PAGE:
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Huawei lobbied government six days before the election

The meeting, which took place six days before the federal election, involved Huawei president Eric Li and ISED Senior Assistant Deputy Minister Mitch Davies.

Lobby records show that Huawei Canada met with an official from Innovation, Science and Economic Development Canada (ISED) on October 16th to discuss security and being included in the country’s 5G network. 

“Meetings with Government in discussion of Huawei Canada current and long term investments and business objectives in Canada. Discussions of matters related to domestic and global security assurance practices,” wrote the meeting’s subject matter details. 

The meeting, which took place six days before the federal election, involved Huawei president Eric Li and ISED Senior Assistant Deputy Minister Mitch Davies.

The main subject matter of the meeting involved telecommunications and international trade but also included issues such as academic research collaboration and foreign investment in the telecoms industry.

Huawei recently announced its plan to engage in a “diplomatically forceful” lobbying program targeting specific cabinet members. Among the ministers listed as potential lobbying targets was the Minister of Innovation, Science and Industry Navdeep Bains.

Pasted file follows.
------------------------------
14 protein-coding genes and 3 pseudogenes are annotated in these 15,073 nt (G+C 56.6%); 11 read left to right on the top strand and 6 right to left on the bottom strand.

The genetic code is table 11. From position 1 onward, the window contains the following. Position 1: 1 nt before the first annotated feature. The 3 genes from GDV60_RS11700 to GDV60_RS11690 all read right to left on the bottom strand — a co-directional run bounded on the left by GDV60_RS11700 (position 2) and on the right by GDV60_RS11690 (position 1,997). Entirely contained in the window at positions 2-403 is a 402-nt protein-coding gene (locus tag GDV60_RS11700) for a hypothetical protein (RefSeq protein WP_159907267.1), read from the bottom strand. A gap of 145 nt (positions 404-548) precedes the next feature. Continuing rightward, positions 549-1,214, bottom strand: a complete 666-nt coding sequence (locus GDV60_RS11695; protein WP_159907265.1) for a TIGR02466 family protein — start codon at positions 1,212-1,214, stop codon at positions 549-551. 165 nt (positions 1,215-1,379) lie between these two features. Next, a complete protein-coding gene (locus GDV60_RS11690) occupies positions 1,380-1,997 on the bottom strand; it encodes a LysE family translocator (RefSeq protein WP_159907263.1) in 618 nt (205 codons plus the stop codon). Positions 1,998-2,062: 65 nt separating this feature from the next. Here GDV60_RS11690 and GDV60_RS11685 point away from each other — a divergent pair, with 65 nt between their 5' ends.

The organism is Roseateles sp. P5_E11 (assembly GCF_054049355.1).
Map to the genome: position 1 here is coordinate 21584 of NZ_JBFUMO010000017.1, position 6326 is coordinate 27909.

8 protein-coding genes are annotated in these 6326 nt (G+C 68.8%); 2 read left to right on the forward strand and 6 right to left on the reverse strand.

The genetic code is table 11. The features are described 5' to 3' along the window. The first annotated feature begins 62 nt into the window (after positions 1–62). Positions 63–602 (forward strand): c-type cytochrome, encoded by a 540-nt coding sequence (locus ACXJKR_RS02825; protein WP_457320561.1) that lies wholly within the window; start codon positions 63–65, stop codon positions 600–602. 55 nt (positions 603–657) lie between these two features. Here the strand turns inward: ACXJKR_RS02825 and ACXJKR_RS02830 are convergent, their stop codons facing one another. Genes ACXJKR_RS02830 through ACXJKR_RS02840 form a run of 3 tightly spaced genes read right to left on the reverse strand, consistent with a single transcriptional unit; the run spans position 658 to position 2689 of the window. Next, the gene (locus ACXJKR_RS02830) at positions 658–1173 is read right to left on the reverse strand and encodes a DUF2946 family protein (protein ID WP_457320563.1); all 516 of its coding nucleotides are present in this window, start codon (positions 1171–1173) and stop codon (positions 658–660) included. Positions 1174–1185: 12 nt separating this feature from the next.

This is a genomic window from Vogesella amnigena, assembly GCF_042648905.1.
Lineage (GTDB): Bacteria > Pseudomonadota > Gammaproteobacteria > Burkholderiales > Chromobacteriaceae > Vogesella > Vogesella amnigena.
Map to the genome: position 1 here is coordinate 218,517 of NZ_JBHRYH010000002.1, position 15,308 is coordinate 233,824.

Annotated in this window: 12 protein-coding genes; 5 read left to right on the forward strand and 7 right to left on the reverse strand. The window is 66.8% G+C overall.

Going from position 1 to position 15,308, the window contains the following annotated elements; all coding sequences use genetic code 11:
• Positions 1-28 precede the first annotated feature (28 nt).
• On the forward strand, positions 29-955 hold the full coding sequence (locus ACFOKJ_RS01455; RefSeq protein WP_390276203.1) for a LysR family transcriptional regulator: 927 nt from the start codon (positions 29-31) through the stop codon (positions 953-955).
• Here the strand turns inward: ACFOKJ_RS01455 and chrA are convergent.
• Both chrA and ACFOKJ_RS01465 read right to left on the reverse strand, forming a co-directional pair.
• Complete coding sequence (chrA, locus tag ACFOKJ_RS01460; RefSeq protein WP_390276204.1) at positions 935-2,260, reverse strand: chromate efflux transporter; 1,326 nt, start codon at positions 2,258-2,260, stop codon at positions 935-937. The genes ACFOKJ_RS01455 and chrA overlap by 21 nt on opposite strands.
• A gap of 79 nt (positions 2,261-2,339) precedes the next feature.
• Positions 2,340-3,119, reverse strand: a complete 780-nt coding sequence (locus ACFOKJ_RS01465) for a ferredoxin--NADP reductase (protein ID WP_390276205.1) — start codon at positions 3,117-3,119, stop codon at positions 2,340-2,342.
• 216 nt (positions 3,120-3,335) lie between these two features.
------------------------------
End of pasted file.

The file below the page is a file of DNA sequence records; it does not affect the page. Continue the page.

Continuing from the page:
After the election, the Trudeau government renamed the Ministry Innovation, Science and Economic Development to the Ministry of Innovation, Science and Industry (ISI). Melanie Joly now has the Economic Development file.

The Chinese company has emerged as a major player in the tech world. In 2018, Huawei replaced Apple as the second-largest smartphone manufacturer in the world. Its increasing presence has raised alarms regarding the company’s links to the Chinese government. 

True North reached out to the department and asked to clarify what the conversation was about and whether China’s detention of two Canadians was brought up.

“Department officials routinely meet with stakeholders in the telecommunications sector to discuss issues related to competition, choice, availability of services, and to the investment climate,” said ISI spokesperson Hans Parmar.

Canada’s allies, including those from the “Five Eyes” intelligence alliance, have repeatedly warned the Prime Minister to not give the company access to the network due to national security concerns over the company’s ties with China.

While at the Halifax International Security Forum, U.S. lawmakers warned Canada that deciding to allow China into the network could jeopardize the allies’ intelligence relationship.

 “It would make it very difficult to have a full intelligence-sharing [relationship] with a partner who has installed a direct line to Beijing,” said Senator Angus King, who is also a member of the U.S. Senate Intelligence Committee. 

“When they get Huawei into Canada or other Western countries, they’re going to know every health record, every banking record, every social media post; they’re going to know everything about every single Canadian,” said White House National Security Adviser, Robert O’Brien, referring to the Chinese government.

Prime Minister Justin Trudeau is expected to make a decision soon on whether the Chinese company will be allowed into Canada’s 5G network. 

The newly appointed Public Safety Minister Bill Blair has said that there is no timeline on when the decision would be made. 

“While the Government of Canada cannot comment on specific companies, an examination of emerging 5G technology and the associated security and economic considerations is underway. This review includes the careful consideration of our allies’ advice,” said ISI spokesperson Hans Parmar.

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